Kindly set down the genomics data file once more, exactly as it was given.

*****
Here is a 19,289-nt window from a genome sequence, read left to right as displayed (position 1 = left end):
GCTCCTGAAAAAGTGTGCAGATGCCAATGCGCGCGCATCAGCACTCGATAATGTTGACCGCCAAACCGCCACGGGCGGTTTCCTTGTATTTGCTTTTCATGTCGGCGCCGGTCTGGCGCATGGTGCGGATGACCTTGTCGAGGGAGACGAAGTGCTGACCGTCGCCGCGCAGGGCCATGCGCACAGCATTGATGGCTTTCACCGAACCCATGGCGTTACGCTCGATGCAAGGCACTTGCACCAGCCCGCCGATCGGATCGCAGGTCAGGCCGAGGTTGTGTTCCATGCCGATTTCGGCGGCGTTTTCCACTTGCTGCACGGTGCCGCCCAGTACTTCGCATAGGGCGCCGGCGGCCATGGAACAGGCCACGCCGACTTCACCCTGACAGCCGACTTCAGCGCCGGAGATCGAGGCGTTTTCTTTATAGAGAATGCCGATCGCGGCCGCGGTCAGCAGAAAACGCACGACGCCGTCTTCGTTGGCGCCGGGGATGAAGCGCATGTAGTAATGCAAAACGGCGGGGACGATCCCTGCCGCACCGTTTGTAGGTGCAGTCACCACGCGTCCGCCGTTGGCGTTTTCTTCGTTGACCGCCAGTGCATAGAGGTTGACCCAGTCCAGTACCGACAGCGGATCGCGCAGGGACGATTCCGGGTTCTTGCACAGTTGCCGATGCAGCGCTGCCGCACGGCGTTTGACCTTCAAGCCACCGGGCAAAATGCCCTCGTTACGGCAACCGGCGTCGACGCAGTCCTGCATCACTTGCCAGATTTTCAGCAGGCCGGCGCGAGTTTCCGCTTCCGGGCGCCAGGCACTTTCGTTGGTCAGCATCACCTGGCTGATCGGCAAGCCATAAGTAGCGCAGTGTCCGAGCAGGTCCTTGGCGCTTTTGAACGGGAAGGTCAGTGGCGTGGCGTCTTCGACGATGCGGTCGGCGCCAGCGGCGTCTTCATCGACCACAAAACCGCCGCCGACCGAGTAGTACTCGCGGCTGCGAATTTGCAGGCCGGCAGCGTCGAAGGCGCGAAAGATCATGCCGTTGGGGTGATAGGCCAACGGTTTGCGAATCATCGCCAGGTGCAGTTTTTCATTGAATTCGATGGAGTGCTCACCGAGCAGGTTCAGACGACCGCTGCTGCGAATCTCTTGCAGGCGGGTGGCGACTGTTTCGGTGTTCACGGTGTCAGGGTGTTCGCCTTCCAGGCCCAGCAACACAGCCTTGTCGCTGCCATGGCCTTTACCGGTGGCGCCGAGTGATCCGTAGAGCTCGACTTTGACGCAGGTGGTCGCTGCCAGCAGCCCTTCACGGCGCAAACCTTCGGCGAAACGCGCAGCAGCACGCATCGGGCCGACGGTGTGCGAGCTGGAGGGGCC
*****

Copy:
Here is a 19,289-nt window from a genome sequence, read left to right as displayed (position 1 = left end):
GCTCCTGAAAAAGTGTGCAGATGCCAATGCGCGCGCATCAGCACTCGATAATGTTGACCGCCAAACCGCCACGGGCGGTTTCCTTGTATTTGCTTTTCATGTCGGCGCCGGTCTGGCGCATGGTGCGGATGACCTTGTCGAGGGAGACGAAGTGCTGACCGTCGCCGCGCAGGGCCATGCGCACAGCATTGATGGCTTTCACCGAACCCATGGCGTTACGCTCGATGCAAGGCACTTGCACCAGCCCGCCGATCGGATCGCAGGTCAGGCCGAGGTTGTGTTCCATGCCGATTTCGGCGGCGTTTTCCACTTGCTGCACGGTGCCGCCCAGTACTTCGCATAGGGCGCCGGCGGCCATGGAACAGGCCACGCCGACTTCACCCTGACAGCCGACTTCAGCGCCGGAGATCGAGGCGTTTTCTTTATAGAGAATGCCGATCGCGGCCGCGGTCAGCAGAAAACGCACGACGCCGTCTTCGTTGGCGCCGGGGATGAAGCGCATGTAGTAATGCAAAACGGCGGGGACGATCCCTGCCGCACCGTTTGTAGGTGCAGTCACCACGCGTCCGCCGTTGGCGTTTTCTTCGTTGACCGCCAGTGCATAGAGGTTGACCCAGTCCAGTACCGACAGCGGATCGCGCAGGGACGATTCCGGGTTCTTGCACAGTTGCCGATGCAGCGCTGCCGCACGGCGTTTGACCTTCAAGCCACCGGGCAAAATGCCCTCGTTACGGCAACCGGCGTCGACGCAGTCCTGCATCACTTGCCAGATTTTCAGCAGGCCGGCGCGAGTTTCCGCTTCCGGGCGCCAGGCACTTTCGTTGGTCAGCATCACCTGGCTGATCGGCAAGCCATAAGTAGCGCAGTGTCCGAGCAGGTCCTTGGCGCTTTTGAACGGGAAGGTCAGTGGCGTGGCGTCTTCGACGATGCGGTCGGCGCCAGCGGCGTCTTCATCGACCACAAAACCGCCGCCGACCGAGTAGTACTCGCGGCTGCGAATTTGCAGGCCGGCAGCGTCGAAGGCGCGAAAGATCATGCCGTTGGGGTGATAGGCCAACGGTTTGCGAATCATCGCCAGGTGCAGTTTTTCATTGAATTCGATGGAGTGCTCACCGAGCAGGTTCAGACGACCGCTGCTGCGAATCTCTTGCAGGCGGGTGGCGACTGTTTCGGTGTTCACGGTGTCAGGGTGTTCGCCTTCCAGGCCCAGCAACACAGCCTTGTCGCTGCCATGGCCTTTACCGGTGGCGCCGAGTGATCCGTAGAGCTCGACTTTGACGCAGGTGGTCGCTGCCAGCAGCCCTTCACGGCGCAAACCTTCGGCGAAACGCGCAGCAGCACGCATCGGGCCGACGGTGTGCGAGCTGGAGGGGCC